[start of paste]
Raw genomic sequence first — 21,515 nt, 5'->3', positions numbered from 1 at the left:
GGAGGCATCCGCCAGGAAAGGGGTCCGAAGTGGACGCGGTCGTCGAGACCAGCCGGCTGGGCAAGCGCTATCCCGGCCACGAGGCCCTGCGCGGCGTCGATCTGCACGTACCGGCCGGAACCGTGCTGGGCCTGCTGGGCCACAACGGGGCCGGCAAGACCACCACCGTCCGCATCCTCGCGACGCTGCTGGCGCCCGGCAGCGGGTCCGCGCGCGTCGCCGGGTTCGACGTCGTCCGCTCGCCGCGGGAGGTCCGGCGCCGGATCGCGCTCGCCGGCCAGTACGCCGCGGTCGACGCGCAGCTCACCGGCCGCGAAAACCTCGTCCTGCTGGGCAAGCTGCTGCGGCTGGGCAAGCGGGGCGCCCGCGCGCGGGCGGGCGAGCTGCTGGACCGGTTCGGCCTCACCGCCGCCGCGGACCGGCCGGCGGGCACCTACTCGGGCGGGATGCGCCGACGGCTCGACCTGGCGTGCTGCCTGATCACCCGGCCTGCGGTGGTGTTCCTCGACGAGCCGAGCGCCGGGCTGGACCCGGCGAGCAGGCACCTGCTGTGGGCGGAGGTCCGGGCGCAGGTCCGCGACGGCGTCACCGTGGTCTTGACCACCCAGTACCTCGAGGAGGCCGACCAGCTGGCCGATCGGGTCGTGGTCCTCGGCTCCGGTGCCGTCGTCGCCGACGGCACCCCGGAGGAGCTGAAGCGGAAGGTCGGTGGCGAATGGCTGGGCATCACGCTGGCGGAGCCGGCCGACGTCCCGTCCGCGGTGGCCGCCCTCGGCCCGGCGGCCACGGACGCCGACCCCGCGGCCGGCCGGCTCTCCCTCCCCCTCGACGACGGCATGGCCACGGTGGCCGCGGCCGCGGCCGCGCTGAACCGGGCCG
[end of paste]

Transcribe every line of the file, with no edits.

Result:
Raw genomic sequence first — 21,515 nt, 5'->3', positions numbered from 1 at the left:
GGAGGCATCCGCCAGGAAAGGGGTCCGAAGTGGACGCGGTCGTCGAGACCAGCCGGCTGGGCAAGCGCTATCCCGGCCACGAGGCCCTGCGCGGCGTCGATCTGCACGTACCGGCCGGAACCGTGCTGGGCCTGCTGGGCCACAACGGGGCCGGCAAGACCACCACCGTCCGCATCCTCGCGACGCTGCTGGCGCCCGGCAGCGGGTCCGCGCGCGTCGCCGGGTTCGACGTCGTCCGCTCGCCGCGGGAGGTCCGGCGCCGGATCGCGCTCGCCGGCCAGTACGCCGCGGTCGACGCGCAGCTCACCGGCCGCGAAAACCTCGTCCTGCTGGGCAAGCTGCTGCGGCTGGGCAAGCGGGGCGCCCGCGCGCGGGCGGGCGAGCTGCTGGACCGGTTCGGCCTCACCGCCGCCGCGGACCGGCCGGCGGGCACCTACTCGGGCGGGATGCGCCGACGGCTCGACCTGGCGTGCTGCCTGATCACCCGGCCTGCGGTGGTGTTCCTCGACGAGCCGAGCGCCGGGCTGGACCCGGCGAGCAGGCACCTGCTGTGGGCGGAGGTCCGGGCGCAGGTCCGCGACGGCGTCACCGTGGTCTTGACCACCCAGTACCTCGAGGAGGCCGACCAGCTGGCCGATCGGGTCGTGGTCCTCGGCTCCGGTGCCGTCGTCGCCGACGGCACCCCGGAGGAGCTGAAGCGGAAGGTCGGTGGCGAATGGCTGGGCATCACGCTGGCGGAGCCGGCCGACGTCCCGTCCGCGGTGGCCGCCCTCGGCCCGGCGGCCACGGACGCCGACCCCGCGGCCGGCCGGCTCTCCCTCCCCCTCGACGACGGCATGGCCACGGTGGCCGCGGCCGCGGCCGCGCTGAACCGGGCCG